Dangote refinery to generate 90MW of power, 450,000MT of sugar

Jesus Chavarriaga prepares a 'super sack' to receive roughly 2200 pounds of processed sugar inside the American Sugar Refining, Inc. Baltimore Sugar Refinery, Friday, March 2, 2007 in Baltimore, Maryland. Photographer: Daniel Acker/Bloomberg News.

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The Dangote Sugar refinery in Tunga,Nasarawa State, is expected to produce 450, 000 metric tons of sugar yearly, aswell as 90 megawatts of power yearly when completed.

Nasarawa State Governor, Abdullahi Suledisclosed this at the Northern region sugar sensitisation workshop organized bythe National Sugar Development Council, in Lafia, on Thursday, December 12.

He said the Tunga plant will not requiremore than 45 megawatts to operate while the remaining 45 megawatts is more thanenough to power Lafia, the state capital, Obi, Keana and Awe local governmentareas.

The Governor used the opportunity todismiss insinuations that the Tunga sugar refinery is taking a long time tocomplete, stressing that the sugar industry has its inherent challenges forwhich many people fail to understand.

Sule pointed out that the Tunga sugar plantis being stalled as a result of the numerous challenges confronting the sugarindustry in Nigeria, adding that unless some of these challenges are addressed,the sugar industry will continue to suffer.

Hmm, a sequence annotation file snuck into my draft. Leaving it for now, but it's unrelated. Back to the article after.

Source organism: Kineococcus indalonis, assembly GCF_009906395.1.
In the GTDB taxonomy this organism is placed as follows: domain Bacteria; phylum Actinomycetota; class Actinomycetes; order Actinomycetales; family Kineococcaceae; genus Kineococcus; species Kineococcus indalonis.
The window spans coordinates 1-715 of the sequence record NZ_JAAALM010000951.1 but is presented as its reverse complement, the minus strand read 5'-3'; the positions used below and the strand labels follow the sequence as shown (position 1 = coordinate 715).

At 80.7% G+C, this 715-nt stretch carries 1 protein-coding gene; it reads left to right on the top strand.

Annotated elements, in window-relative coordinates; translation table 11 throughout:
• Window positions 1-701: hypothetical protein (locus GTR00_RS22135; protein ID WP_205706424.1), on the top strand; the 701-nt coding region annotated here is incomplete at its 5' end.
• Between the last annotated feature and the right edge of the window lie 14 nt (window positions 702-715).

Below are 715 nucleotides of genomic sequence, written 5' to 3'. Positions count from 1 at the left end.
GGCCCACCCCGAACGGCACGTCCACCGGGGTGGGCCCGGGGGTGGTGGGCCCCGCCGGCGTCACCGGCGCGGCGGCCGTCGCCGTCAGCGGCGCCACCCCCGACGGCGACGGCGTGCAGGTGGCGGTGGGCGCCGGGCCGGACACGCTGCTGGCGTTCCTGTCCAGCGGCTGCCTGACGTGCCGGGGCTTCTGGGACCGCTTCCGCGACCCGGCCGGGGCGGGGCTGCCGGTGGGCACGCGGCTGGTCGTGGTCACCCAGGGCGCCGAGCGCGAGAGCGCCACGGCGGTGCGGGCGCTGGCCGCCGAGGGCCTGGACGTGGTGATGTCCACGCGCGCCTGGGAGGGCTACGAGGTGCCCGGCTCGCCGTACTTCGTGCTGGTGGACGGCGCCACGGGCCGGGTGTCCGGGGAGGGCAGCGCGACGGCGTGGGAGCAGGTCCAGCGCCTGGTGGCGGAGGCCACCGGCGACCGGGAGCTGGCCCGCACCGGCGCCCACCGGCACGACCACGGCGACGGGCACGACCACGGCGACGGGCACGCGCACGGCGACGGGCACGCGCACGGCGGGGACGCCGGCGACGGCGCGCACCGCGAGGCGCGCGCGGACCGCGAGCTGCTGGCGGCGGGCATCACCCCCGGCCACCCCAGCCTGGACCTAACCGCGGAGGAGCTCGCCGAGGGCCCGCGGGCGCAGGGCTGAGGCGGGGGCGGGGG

The Governor stated further that afundamental value chain in the industry is lost due to the constraints onagricultural financing in the country.

“The masterplan for Tunga sugar plantationstarted 7 years ago, but we have not gone more than 7 percent. We are supposedto be at 70 percent by now. And the reason is simple. The challenges areenormous, we are used to refineries in Nigeria.

“But with the refineries, you lose all theopportunities of the value chain. You lose the opportunity of the greatest ofall, employment opportunities,” he said.

The Governor equally spoke on thechallenges posed by the land tenure system, which he said, is making itdifficult for investors to acquire land.

“Sugar industry has an excellent formula ofwhat we call out grower. They can take land from a farmer, and give it back tothe farmer and also guarantee buying of this product so that at the end of theday, it’s the same sugar industry that is growing,” Engineer Sule said.

He commended the organizers of the workshopfor choosing Nasarawa State as host as it will afford the people theopportunity to understand more about the sugar industry.

(Source: The Nation)

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